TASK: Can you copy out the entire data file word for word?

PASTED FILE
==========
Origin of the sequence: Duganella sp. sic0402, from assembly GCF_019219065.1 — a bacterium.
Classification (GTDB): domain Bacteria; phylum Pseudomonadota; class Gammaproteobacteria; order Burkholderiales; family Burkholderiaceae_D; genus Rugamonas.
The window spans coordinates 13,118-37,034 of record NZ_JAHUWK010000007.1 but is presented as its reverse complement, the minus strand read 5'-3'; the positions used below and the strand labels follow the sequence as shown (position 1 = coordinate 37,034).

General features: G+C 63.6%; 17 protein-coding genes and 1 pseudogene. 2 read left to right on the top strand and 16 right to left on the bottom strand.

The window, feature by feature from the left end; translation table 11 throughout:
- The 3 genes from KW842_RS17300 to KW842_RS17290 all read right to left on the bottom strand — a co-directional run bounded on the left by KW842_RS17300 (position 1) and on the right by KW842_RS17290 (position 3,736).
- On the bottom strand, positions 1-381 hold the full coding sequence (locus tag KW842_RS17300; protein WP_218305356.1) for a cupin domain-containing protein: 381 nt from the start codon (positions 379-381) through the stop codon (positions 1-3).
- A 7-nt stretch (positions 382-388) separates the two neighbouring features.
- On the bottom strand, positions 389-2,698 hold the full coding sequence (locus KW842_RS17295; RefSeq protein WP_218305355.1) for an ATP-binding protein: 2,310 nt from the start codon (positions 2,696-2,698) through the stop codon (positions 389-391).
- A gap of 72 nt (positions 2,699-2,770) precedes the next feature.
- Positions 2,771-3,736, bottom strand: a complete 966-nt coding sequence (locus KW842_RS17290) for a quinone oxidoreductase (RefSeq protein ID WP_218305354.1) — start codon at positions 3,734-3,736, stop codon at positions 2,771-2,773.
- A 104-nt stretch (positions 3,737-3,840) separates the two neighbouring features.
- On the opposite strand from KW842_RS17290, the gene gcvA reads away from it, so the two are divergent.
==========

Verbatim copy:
Origin of the sequence: Duganella sp. sic0402, from assembly GCF_019219065.1 — a bacterium.
Classification (GTDB): domain Bacteria; phylum Pseudomonadota; class Gammaproteobacteria; order Burkholderiales; family Burkholderiaceae_D; genus Rugamonas.
The window spans coordinates 13,118-37,034 of record NZ_JAHUWK010000007.1 but is presented as its reverse complement, the minus strand read 5'-3'; the positions used below and the strand labels follow the sequence as shown (position 1 = coordinate 37,034).

General features: G+C 63.6%; 17 protein-coding genes and 1 pseudogene. 2 read left to right on the top strand and 16 right to left on the bottom strand.

The window, feature by feature from the left end; translation table 11 throughout:
- The 3 genes from KW842_RS17300 to KW842_RS17290 all read right to left on the bottom strand — a co-directional run bounded on the left by KW842_RS17300 (position 1) and on the right by KW842_RS17290 (position 3,736).
- On the bottom strand, positions 1-381 hold the full coding sequence (locus tag KW842_RS17300; protein WP_218305356.1) for a cupin domain-containing protein: 381 nt from the start codon (positions 379-381) through the stop codon (positions 1-3).
- A 7-nt stretch (positions 382-388) separates the two neighbouring features.
- On the bottom strand, positions 389-2,698 hold the full coding sequence (locus KW842_RS17295; RefSeq protein WP_218305355.1) for an ATP-binding protein: 2,310 nt from the start codon (positions 2,696-2,698) through the stop codon (positions 389-391).
- A gap of 72 nt (positions 2,699-2,770) precedes the next feature.
- Positions 2,771-3,736, bottom strand: a complete 966-nt coding sequence (locus KW842_RS17290) for a quinone oxidoreductase (RefSeq protein ID WP_218305354.1) — start codon at positions 3,734-3,736, stop codon at positions 2,771-2,773.
- A 104-nt stretch (positions 3,737-3,840) separates the two neighbouring features.
- On the opposite strand from KW842_RS17290, the gene gcvA reads away from it, so the two are divergent.